Imagine me sitting at home growling. Why am I growling, you ask? It's quite simple, really. Once again, I am questioning the purpose of the existence of academics and postgraduate students.
I went to a Postgrad Symposium for Humanities students today at the university I attend, Canterbury. Discussion: The end of the Humanities? (Literature, history, philosophy...)
It's disillusioning, you know, having to sit there listening to people who know how to talk the talk, know how to be provocative, know how to ARGUE - because that's what we "humanities" are good at - and disagreeing fundamentally with most of what is being said. According to one speaker, who is very eminent and very gifted and all that but who, I find, is on a completely different wavelength to mine, what the Humanities need to do to survive is to marry philosophy of the history of aesthetics with Darwinian psychology. Er, really? And how is your particular research interest, sir, practically supposed to work itself out? How exactly will this attract students? And how do you propose to make everyone think in the same framework?
Then you have to listen to people saying that maybe what the Humanities really need to do is to work out how to communicate to The Public so we can get more funding.
Or people saying that things have changed now and how worrying it is that modern third-year students refuse to read a 500-page novel for an undergraduate English paper; instead they'll just make something up when asked about it and it will sound okay.
And here is my opinion. (You knew that it was coming, right?)
The one thing I agreed on with the professor mentioned above was that the Humanities weren't killed; they committed suicide in the 70s and 80s. Suicide by deconstructionalism and postmodernism.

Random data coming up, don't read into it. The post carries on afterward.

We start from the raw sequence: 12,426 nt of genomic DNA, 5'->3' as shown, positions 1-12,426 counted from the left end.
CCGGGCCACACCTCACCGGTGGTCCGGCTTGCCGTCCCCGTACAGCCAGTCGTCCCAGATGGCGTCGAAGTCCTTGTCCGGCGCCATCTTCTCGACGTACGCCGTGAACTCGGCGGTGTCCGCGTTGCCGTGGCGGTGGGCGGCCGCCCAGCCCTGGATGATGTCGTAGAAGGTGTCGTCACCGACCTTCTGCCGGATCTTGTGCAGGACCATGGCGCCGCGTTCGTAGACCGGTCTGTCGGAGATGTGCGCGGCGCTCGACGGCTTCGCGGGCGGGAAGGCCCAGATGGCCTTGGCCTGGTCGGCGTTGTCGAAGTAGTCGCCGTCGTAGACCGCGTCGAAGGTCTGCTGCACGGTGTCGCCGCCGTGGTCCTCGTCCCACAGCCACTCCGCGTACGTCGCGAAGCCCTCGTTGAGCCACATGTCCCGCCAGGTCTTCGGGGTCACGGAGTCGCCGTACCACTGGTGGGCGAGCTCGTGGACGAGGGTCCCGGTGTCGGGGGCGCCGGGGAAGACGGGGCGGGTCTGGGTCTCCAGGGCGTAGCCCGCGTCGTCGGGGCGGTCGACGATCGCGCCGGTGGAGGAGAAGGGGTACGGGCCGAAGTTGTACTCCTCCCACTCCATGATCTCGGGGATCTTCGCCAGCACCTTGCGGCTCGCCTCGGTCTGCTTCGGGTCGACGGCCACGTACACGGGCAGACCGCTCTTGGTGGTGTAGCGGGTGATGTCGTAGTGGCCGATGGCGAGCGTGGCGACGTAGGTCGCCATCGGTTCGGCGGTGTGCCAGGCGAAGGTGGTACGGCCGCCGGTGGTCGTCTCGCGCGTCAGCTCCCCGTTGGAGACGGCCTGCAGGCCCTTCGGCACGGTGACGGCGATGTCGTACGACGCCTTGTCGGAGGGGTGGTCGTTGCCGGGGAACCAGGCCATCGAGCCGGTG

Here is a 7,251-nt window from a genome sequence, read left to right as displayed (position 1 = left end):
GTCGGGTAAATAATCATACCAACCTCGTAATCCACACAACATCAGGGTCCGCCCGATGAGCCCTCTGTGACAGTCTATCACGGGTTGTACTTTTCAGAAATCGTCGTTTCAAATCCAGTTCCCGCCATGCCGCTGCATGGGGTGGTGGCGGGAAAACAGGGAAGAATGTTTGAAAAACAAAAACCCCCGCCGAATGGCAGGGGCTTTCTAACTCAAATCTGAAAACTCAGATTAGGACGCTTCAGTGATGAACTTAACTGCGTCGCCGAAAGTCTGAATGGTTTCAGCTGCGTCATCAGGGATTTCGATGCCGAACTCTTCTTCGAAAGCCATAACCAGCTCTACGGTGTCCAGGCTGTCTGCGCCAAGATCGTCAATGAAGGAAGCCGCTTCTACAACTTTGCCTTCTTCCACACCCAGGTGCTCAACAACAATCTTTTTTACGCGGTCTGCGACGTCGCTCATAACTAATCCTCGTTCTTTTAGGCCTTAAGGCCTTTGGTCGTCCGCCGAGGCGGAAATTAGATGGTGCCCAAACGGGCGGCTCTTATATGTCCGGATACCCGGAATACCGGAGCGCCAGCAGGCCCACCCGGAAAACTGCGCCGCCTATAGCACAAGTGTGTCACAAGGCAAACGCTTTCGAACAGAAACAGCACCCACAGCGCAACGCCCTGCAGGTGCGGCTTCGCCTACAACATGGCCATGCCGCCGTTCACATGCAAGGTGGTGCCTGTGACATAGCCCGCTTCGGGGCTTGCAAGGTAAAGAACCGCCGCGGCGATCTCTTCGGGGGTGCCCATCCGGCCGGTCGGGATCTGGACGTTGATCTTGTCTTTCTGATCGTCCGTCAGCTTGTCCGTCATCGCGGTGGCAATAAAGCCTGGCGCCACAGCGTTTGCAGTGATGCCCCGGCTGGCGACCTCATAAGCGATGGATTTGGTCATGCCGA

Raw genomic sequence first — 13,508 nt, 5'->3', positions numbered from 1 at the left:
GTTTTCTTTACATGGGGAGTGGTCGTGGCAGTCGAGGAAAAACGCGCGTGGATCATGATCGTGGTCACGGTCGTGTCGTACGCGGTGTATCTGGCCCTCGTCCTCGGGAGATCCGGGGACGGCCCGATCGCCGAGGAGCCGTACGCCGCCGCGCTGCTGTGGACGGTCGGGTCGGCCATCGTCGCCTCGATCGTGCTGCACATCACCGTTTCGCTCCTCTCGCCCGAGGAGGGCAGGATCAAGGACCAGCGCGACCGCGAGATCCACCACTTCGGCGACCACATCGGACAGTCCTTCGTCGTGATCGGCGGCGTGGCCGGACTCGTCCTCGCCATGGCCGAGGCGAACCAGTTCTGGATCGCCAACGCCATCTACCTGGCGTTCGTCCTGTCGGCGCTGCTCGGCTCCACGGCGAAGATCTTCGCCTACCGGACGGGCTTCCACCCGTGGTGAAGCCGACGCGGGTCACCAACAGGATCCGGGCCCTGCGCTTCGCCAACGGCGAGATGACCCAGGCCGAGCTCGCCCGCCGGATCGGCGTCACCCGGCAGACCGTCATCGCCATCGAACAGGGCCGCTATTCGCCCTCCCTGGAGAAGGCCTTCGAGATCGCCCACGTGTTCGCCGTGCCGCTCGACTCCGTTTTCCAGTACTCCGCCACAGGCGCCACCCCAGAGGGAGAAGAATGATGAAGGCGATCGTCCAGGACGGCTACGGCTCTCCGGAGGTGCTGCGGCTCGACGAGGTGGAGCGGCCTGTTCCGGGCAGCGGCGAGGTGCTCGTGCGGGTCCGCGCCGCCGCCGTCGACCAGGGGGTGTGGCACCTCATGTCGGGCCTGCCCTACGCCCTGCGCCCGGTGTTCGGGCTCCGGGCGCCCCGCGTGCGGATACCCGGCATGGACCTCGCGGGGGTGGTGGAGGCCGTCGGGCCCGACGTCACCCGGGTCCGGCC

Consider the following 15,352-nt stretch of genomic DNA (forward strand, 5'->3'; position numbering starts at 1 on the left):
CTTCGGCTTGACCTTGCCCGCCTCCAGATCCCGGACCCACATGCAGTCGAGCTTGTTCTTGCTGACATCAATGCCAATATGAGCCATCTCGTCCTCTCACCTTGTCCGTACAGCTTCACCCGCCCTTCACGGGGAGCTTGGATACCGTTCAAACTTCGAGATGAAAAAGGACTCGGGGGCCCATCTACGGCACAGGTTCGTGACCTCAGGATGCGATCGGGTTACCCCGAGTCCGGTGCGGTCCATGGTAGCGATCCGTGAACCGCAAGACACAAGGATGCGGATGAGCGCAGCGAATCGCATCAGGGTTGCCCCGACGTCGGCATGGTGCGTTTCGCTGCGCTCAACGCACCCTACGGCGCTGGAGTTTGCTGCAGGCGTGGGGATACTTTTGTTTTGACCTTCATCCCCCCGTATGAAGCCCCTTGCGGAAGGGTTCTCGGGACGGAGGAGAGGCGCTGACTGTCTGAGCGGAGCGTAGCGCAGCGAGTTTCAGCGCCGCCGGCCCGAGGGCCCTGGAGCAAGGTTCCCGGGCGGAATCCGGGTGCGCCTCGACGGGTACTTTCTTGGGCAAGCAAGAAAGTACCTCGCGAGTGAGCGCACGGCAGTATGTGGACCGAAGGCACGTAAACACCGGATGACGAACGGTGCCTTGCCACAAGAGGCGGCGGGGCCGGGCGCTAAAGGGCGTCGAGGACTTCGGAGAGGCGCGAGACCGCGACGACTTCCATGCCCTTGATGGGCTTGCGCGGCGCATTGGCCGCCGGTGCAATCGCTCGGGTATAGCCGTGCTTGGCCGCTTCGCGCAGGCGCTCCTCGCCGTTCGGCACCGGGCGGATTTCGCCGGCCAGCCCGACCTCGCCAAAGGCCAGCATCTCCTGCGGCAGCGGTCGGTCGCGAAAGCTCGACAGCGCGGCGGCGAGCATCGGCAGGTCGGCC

You want to know why the Humanities are disappearing from the priorities of government, university bosses and the public? It's because of cynicism. Cynicism created by academics whose sole purpose in life is to get more funding, like in the comment I mentioned above. More funding so they can put out more postmodern s*** that tells us that basically everything we do is meaningless and we can't ever know anything and "the fact" is an incredibly suspect idea. Cynicism created by departments like the English department at my university, who taught me so well that by the time I was in my final undergraduate year of my BA, I could churn out an English essay that I knew very well would get an A or an A+ because I'd figured out how to play the system; how to give the lecturers what they wanted, on questions I couldn't care less about or giving answers I fundamentally despised. You are taught very well by the Humanities, taught how to appear rebellious or original or boundary-pushing but how to all say the same thing, or how to all agree with your lecturer.
The only reason I didn't become completely disillusioned with the Humanities was that I had a history lecturer who cared very, very much about his topic and what he was teaching. I got idealistic. I became convinced that History is important, that it matters, that the memory of things like Stalin, the Crusades, the Holocaust, the Inquisitions, et cetera NEED TO BE PRESERVED. We must know why people did these things or put up with these things. We must keep our portrayal of our history honest. It won't necessarily regulate our own society today but we must try.
The Humanities must become humanitarian. We must care about what we study, we must let it affect our lives today, we must communicate this passion to our society. People want to care about what they do. They don't want to sit there listening to some angry, bitter lecturer deconstructing their favourite novel into a morass of constructs. What they want is something that matters.
Moving Day: Blog in Review
1 year ago